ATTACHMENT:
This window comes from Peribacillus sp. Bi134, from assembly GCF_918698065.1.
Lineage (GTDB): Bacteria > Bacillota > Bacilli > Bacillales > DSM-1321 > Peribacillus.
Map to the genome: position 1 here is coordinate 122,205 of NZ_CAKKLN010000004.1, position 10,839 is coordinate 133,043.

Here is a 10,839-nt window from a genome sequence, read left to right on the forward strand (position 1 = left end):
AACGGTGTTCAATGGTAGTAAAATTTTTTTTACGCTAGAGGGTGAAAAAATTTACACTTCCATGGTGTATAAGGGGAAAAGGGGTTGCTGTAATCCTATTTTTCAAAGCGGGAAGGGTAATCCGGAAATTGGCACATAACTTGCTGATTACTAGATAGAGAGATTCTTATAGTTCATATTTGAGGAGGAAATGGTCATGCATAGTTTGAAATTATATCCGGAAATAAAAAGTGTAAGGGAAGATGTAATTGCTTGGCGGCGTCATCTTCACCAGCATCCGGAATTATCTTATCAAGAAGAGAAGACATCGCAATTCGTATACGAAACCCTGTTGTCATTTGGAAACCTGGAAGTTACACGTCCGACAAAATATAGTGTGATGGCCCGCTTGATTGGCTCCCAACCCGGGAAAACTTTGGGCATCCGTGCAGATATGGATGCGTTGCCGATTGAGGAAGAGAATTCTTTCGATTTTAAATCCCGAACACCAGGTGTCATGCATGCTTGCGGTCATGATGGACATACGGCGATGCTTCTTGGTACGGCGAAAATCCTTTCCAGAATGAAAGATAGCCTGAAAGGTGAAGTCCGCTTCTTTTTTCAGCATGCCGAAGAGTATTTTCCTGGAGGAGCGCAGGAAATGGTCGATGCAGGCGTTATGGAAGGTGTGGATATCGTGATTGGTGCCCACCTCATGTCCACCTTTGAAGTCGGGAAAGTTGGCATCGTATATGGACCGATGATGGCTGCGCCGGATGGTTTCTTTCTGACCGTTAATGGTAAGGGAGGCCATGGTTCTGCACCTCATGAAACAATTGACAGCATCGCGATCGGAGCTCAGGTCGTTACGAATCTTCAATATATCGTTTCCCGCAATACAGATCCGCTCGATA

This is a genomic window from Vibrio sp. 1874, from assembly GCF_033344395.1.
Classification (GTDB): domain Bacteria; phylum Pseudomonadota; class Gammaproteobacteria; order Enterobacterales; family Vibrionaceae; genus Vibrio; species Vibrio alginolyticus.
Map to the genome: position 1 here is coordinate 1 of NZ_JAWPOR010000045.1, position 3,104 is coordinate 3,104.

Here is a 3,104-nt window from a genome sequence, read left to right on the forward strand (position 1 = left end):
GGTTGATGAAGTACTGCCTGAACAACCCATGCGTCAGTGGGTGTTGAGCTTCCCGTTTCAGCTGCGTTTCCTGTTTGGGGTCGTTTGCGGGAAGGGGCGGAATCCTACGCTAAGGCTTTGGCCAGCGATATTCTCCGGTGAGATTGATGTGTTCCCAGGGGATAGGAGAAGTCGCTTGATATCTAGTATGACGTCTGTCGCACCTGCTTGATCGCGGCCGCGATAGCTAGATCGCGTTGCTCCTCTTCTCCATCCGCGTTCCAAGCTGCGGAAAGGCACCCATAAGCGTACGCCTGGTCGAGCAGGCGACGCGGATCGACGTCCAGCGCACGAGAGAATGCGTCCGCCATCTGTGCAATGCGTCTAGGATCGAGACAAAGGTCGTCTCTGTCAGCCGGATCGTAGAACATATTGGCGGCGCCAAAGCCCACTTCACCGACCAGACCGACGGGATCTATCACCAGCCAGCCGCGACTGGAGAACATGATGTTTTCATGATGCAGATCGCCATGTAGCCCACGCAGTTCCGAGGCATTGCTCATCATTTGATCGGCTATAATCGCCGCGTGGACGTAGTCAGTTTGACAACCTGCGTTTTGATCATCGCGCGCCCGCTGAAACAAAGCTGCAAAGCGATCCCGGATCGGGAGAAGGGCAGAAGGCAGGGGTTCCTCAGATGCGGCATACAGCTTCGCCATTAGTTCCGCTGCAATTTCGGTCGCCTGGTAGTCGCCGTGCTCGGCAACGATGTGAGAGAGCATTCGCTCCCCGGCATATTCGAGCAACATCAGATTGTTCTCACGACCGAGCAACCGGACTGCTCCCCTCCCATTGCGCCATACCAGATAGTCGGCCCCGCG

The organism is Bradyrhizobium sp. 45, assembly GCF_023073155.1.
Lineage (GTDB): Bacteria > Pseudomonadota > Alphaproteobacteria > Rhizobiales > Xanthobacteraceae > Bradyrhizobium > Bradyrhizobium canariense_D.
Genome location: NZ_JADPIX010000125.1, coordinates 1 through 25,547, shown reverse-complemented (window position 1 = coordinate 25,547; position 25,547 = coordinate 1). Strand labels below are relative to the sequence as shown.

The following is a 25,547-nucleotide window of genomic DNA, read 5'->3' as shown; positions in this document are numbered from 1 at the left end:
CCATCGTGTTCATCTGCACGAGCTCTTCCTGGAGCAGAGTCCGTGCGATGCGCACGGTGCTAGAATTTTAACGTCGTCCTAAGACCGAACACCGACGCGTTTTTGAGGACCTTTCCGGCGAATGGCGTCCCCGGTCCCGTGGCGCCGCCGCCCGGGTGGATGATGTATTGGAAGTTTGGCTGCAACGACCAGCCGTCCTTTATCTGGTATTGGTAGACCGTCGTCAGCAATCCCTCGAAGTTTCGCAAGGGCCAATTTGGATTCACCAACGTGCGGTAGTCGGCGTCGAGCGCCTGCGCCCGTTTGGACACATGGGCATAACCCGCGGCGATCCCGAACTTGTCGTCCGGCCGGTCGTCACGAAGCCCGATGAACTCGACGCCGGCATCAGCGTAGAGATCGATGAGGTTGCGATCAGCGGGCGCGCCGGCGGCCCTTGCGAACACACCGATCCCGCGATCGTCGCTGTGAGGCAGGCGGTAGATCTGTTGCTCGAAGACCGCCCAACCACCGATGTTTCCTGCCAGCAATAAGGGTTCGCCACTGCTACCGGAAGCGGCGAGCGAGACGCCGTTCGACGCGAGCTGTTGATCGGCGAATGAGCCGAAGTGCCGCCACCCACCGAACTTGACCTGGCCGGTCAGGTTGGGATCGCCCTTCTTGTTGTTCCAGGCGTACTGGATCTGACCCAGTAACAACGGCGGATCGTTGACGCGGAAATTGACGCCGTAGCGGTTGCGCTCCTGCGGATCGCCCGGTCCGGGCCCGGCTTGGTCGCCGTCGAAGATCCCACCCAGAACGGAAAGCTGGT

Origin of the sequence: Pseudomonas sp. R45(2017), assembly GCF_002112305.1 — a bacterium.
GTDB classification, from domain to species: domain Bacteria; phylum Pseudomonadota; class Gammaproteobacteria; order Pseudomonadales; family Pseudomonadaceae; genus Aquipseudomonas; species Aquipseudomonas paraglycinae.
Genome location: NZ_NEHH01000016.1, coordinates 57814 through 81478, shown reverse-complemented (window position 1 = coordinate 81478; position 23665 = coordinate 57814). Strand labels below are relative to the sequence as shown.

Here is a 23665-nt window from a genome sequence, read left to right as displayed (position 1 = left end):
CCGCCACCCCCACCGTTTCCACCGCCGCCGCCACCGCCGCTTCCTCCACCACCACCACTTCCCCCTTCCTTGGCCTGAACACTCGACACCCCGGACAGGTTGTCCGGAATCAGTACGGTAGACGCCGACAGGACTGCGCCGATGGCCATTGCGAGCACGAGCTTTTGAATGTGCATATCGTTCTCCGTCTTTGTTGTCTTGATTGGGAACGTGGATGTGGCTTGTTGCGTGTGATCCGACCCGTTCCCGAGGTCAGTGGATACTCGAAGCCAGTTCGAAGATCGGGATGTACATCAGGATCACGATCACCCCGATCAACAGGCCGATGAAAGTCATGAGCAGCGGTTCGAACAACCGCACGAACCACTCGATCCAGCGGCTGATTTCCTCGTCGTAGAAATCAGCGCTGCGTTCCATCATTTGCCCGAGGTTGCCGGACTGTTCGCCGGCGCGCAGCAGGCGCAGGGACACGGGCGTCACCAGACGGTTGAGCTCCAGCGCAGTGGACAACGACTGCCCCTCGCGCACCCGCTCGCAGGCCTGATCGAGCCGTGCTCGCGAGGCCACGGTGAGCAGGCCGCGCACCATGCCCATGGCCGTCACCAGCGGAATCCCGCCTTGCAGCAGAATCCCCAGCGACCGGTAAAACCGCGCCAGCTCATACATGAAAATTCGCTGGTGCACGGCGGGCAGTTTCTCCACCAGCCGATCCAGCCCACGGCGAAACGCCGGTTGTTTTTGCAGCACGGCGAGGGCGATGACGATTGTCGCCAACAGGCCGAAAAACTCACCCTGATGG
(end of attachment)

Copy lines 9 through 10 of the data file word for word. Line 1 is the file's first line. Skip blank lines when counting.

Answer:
Here is a 3,104-nt window from a genome sequence, read left to right on the forward strand (position 1 = left end):
GGTTGATGAAGTACTGCCTGAACAACCCATGCGTCAGTGGGTGTTGAGCTTCCCGTTTCAGCTGCGTTTCCTGTTTGGGGTCGTTTGCGGGAAGGGGCGGAATCCTACGCTAAGGCTTTGGCCAGCGATATTCTCCGGTGAGATTGATGTGTTCCCAGGGGATAGGAGAAGTCGCTTGATATCTAGTATGACGTCTGTCGCACCTGCTTGATCGCGGCCGCGATAGCTAGATCGCGTTGCTCCTCTTCTCCATCCGCGTTCCAAGCTGCGGAAAGGCACCCATAAGCGTACGCCTGGTCGAGCAGGCGACGCGGATCGACGTCCAGCGCACGAGAGAATGCGTCCGCCATCTGTGCAATGCGTCTAGGATCGAGACAAAGGTCGTCTCTGTCAGCCGGATCGTAGAACATATTGGCGGCGCCAAAGCCCACTTCACCGACCAGACCGACGGGATCTATCACCAGCCAGCCGCGACTGGAGAACATGATGTTTTCATGATGCAGATCGCCATGTAGCCCACGCAGTTCCGAGGCATTGCTCATCATTTGATCGGCTATAATCGCCGCGTGGACGTAGTCAGTTTGACAACCTGCGTTTTGATCATCGCGCGCCCGCTGAAACAAAGCTGCAAAGCGATCCCGGATCGGGAGAAGGGCAGAAGGCAGGGGTTCCTCAGATGCGGCATACAGCTTCGCCATTAGTTCCGCTGCAATTTCGGTCGCCTGGTAGTCGCCGTGCTCGGCAACGATGTGAGAGAGCATTCGCTCCCCGGCATATTCGAGCAACATCAGATTGTTCTCACGACCGAGCAACCGGACTGCTCCCCTCCCATTGCGCCATACCAGATAGTCGGCCCCGCG